# The ratio of the area of two regular polygons

The polygons in the figure below are all regular polygons(regular heptagon), share a vertex and the orange line crosses the three vertices of the two regular polygons, the area of the small regular polygon and the large regular polygon is denoted as $$S_1$$, $$S_2$$, what is $$\frac{S_1}{S_2}$$?

• S2/S1 = 3 for nine sided polygons – Raffaele Aug 18 '20 at 15:51
• It's easy to see the leftmost line of the bigger 9-gon perpendicular to the bottom line but proving it is pretty damn hard. – cr001 Aug 18 '20 at 17:40
• I have found a proof to part $2$ and posted as a separate answer. – cr001 Aug 19 '20 at 6:27

Won't go through the calculation, but this is the idea.

First since $$\triangle ADE$$ and $$\triangle BDF$$ are similar, we know $$AE$$ pass through $$G$$.

Now we can calculate $$DG$$,$$GC$$,$$AG$$ based on the left heptagon and since $$AD\parallel CE$$ we can calculate $$GE=GC\cdot {AD\over DG}$$. Also we know $$\angle DGE=180^{\circ}-\angle AGD={5\over 7}180^{\circ}$$.

Therefore $$DE^2=DG^2+GE^2-2\cos({5\over 7}180^{\circ})DG\cdot GE$$.

If you let $$a=DG,b=DA,c=DB$$, there are some identity here

Using the identity, $$\cos({5\over 7}180^{\circ})=-{a^2+c^2-b^2\over 2ac}=-{a+b\over 2c}$$

New edit: Actually just realized $$\angle GEB=\angle GAD=\angle GBE$$ so $$GE$$ is actually just $$b$$.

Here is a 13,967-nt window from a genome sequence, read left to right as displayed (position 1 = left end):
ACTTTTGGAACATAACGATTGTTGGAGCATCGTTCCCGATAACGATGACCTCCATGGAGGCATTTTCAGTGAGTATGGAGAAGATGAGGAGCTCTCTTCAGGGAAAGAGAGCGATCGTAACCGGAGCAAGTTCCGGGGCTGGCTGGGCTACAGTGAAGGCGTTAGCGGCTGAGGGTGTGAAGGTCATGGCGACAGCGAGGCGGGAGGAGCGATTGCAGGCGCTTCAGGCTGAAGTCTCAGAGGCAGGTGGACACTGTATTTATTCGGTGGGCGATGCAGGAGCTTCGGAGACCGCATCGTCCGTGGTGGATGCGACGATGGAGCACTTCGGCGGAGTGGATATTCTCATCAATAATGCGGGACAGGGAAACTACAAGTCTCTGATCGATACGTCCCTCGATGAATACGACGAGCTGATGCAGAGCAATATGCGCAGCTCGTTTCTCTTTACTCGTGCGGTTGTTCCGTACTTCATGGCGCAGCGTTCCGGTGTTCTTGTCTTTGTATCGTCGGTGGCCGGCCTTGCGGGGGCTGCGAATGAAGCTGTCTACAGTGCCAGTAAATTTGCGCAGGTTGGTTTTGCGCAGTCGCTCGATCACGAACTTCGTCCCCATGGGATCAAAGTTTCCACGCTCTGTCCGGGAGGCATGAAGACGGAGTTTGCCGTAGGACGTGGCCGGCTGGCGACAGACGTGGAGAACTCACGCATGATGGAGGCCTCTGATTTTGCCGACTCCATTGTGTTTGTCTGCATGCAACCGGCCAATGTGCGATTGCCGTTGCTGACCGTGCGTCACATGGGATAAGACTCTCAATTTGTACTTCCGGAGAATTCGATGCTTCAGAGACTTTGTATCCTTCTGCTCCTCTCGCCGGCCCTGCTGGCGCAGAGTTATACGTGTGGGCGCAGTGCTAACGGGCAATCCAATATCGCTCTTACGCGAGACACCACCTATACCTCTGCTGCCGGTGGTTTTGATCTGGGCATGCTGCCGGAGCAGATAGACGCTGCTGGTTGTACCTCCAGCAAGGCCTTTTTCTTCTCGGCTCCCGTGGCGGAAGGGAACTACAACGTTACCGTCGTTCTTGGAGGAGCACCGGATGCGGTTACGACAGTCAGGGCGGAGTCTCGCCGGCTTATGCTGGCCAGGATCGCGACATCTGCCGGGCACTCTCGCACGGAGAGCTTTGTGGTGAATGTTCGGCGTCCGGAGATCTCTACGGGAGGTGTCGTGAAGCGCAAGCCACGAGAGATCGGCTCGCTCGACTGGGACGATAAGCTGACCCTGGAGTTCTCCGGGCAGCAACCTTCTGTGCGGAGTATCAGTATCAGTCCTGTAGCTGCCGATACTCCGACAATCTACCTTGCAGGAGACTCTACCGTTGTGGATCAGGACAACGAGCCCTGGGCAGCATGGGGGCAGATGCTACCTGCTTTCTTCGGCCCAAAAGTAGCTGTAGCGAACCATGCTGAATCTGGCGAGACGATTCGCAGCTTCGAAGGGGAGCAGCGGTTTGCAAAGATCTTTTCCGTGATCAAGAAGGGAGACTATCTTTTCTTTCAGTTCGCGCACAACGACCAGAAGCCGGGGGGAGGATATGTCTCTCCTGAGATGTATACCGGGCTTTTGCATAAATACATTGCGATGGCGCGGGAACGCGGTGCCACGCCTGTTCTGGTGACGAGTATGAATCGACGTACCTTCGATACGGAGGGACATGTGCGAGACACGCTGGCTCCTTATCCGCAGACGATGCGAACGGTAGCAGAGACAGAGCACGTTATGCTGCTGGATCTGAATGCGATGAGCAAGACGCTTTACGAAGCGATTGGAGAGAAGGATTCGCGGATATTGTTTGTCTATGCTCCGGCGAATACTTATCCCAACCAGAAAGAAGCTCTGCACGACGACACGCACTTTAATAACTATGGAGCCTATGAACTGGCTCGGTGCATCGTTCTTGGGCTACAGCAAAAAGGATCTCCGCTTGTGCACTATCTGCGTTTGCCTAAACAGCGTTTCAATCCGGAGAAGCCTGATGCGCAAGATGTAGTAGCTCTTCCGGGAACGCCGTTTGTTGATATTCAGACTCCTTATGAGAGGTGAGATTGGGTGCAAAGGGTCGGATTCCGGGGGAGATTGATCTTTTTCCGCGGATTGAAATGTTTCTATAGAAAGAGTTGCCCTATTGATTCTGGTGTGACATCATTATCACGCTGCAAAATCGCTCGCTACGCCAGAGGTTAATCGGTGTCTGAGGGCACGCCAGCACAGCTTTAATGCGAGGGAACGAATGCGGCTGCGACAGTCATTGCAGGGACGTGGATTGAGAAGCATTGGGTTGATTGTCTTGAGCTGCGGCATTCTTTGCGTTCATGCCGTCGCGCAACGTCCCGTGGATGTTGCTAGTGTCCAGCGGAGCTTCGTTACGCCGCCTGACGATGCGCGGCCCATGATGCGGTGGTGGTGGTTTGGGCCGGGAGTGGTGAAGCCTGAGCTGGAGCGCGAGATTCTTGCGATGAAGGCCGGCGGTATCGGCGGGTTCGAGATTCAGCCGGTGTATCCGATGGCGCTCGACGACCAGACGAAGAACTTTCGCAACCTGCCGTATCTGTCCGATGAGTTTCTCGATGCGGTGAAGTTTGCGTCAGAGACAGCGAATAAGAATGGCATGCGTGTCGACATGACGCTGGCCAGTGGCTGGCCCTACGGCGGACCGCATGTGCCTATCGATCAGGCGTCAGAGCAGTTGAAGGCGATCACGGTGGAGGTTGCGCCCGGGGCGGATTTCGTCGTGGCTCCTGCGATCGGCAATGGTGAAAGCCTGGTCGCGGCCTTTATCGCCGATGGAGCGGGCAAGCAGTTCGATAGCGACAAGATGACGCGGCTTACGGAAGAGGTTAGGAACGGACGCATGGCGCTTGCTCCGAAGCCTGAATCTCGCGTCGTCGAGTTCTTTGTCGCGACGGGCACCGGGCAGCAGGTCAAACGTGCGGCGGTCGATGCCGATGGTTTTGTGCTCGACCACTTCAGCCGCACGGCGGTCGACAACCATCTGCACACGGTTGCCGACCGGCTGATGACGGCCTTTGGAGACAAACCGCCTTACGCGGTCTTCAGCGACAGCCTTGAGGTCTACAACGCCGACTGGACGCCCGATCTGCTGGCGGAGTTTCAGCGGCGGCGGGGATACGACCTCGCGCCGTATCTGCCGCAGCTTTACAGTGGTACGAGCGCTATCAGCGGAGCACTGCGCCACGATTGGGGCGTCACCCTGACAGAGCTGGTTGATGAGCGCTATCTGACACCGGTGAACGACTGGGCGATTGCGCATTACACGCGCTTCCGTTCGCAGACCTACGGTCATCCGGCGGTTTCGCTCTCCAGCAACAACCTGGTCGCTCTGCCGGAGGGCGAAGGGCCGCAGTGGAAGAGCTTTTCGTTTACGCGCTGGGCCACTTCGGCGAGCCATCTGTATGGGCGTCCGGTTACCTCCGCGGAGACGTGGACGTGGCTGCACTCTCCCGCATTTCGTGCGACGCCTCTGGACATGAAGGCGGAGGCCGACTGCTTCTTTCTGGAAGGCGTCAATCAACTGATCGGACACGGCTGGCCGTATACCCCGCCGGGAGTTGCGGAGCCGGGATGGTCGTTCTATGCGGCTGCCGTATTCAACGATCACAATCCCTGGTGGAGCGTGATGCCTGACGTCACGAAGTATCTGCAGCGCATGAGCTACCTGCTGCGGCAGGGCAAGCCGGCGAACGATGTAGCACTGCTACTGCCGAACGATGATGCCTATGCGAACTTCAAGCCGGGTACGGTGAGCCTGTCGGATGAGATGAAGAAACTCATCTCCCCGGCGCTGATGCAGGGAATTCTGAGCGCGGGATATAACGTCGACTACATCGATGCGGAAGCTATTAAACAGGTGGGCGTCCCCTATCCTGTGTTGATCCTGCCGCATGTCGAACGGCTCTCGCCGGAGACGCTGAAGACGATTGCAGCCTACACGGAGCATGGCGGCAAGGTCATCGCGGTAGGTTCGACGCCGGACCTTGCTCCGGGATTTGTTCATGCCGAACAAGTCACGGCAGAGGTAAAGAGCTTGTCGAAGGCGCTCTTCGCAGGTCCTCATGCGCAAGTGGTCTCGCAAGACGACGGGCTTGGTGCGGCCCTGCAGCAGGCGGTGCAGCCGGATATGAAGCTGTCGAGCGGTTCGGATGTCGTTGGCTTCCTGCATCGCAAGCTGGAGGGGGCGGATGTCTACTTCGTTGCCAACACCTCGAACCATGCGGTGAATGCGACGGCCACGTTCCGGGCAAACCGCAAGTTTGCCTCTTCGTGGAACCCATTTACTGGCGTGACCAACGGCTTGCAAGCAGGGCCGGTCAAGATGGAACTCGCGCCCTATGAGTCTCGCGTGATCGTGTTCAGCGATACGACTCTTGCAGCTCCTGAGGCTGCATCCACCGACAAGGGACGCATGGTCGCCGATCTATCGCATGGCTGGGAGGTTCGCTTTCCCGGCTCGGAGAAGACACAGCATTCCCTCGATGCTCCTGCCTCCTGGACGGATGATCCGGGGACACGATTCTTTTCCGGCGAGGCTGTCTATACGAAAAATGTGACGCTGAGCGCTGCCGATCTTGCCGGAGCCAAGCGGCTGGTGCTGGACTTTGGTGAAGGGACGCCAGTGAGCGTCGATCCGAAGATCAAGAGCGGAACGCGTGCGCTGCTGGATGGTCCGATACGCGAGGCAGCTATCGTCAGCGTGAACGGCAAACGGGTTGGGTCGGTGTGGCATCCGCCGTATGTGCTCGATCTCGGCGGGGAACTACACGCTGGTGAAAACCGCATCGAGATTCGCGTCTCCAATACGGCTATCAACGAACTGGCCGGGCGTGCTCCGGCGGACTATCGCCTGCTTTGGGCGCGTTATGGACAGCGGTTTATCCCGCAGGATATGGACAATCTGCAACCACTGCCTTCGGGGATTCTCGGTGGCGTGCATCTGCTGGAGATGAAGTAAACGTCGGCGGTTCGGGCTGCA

Now the calculation is really simple:

$$ED^2=a^2+b^2+ab\cdot{(a+b)\over c}$$ $$=a^2+b^2+{bc(c-b)+c(c+a)(c-b)\over c}$$ $$=a^2+b^2+bc-b^2+c^2+ac-bc-ab$$ $$=a^2+c^2+ac-ab$$ $$=a^2+c^2+b^2-a^2-c^2+b^2$$ $$=2b^2$$

So the area is exactly twice.

• Not related to the answer, but since the side ratio is actually $\sqrt{2}$ I would suspect a $45$ degree right triangle solution also exists, albeit I am not able to come up with. – cr001 Aug 18 '20 at 14:52

Solution to part $$2$$ (additional problem):

Let $$I$$ be the point where $$AD$$ intersect the circumcircle $$O$$ of $$\triangle ABC$$. Connect $$IO$$. Since $$AI$$ is an angle bisector $$BI=CI$$.

It is easy to see the trapezoid $$BDEC$$ is symmetric with respect to $$IO$$. Furthermore $$\angle IBC=\angle ICB=10^{\circ}$$ so $$\angle IBD=50^{\circ}$$.

Now let $$\angle IDB=x$$. With angle tracing using above information we find $$\angle BID=130^{\circ}-x$$ $$\angle IDE=140^{\circ}-x$$ $$\angle DIE=2x-100^{\circ}$$.

If $$ID>DB=DE$$, then we have $$50^{\circ}>130^{\circ}-x$$ and $$140^{\circ}-x>2x-100^{\circ}$$ so $$80^{\circ}>x>80^{\circ}$$ which is impossible.

If $$ID, then we have $$50^{\circ}<130^{\circ}-x$$ and $$140^{\circ}-x<2x-100^{\circ}$$ so $$80^{\circ} which is impossible.

Therefore $$ID=DB=DE$$ and $$\triangle IDE$$ is equilateral, hence $$\angle IDE=60^{\circ}$$ and $$\angle ADH=180^{\circ}-40^{\circ}-60^{\circ}=80^{\circ}$$. Therefore $$BD \perp AC$$.

($$N$$ is just $$C$$ re-labelled)

The remaining is simple once $$BD\perp AC$$. We can find $$\angle MDN=360^{\circ}-60^{\circ}--90^{\circ}-120^{\circ}=90^{\circ}$$.

Since $$\angle DMN=60^{\circ}$$, $$DN=\sqrt{3} DM$$ and the area ratio is exactly $$3$$.

• I'm searching the question you posted to prove this. – SarGe Aug 19 '20 at 6:27
• I deleted the question because I found the solution myself soon after posting that so the question became unnessesary. – cr001 Aug 19 '20 at 6:28
• Alright, it happens. :-) – SarGe Aug 19 '20 at 6:29